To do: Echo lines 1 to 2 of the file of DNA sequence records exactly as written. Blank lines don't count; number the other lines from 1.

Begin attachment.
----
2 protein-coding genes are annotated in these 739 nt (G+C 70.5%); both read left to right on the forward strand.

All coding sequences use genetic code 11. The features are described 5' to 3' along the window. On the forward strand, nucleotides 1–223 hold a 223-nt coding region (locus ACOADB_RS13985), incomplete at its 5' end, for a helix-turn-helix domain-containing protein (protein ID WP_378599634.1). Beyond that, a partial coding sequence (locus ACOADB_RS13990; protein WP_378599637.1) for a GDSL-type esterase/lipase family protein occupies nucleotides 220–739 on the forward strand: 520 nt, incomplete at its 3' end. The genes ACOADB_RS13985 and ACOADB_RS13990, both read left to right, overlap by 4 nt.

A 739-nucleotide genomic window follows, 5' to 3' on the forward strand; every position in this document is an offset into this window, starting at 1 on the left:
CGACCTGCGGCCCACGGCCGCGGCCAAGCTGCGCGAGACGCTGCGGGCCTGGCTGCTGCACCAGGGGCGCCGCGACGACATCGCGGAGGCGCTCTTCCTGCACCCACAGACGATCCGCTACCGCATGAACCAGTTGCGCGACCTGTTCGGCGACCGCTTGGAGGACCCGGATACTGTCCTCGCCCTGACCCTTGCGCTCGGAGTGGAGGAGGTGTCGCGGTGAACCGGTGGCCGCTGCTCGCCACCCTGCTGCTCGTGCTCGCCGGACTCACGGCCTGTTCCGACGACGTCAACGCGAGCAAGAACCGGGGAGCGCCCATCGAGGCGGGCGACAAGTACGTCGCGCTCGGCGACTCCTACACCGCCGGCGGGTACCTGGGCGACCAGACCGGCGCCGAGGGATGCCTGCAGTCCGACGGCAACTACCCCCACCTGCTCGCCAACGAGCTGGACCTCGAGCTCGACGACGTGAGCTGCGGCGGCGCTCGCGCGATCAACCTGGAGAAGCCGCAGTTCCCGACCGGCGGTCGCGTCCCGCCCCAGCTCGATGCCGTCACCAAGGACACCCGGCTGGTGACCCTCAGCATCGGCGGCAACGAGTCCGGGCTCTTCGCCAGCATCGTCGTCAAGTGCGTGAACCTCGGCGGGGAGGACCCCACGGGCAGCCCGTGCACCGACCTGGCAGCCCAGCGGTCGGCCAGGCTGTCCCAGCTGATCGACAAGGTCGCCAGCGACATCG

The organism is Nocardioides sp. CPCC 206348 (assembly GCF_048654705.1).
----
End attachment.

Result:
2 protein-coding genes are annotated in these 739 nt (G+C 70.5%); both read left to right on the forward strand.

All coding sequences use genetic code 11. The features are described 5' to 3' along the window. On the forward strand, nucleotides 1–223 hold a 223-nt coding region (locus ACOADB_RS13985), incomplete at its 5' end, for a helix-turn-helix domain-containing protein (protein ID WP_378599634.1). Beyond that, a partial coding sequence (locus ACOADB_RS13990; protein WP_378599637.1) for a GDSL-type esterase/lipase family protein occupies nucleotides 220–739 on the forward strand: 520 nt, incomplete at its 3' end. The genes ACOADB_RS13985 and ACOADB_RS13990, both read left to right, overlap by 4 nt.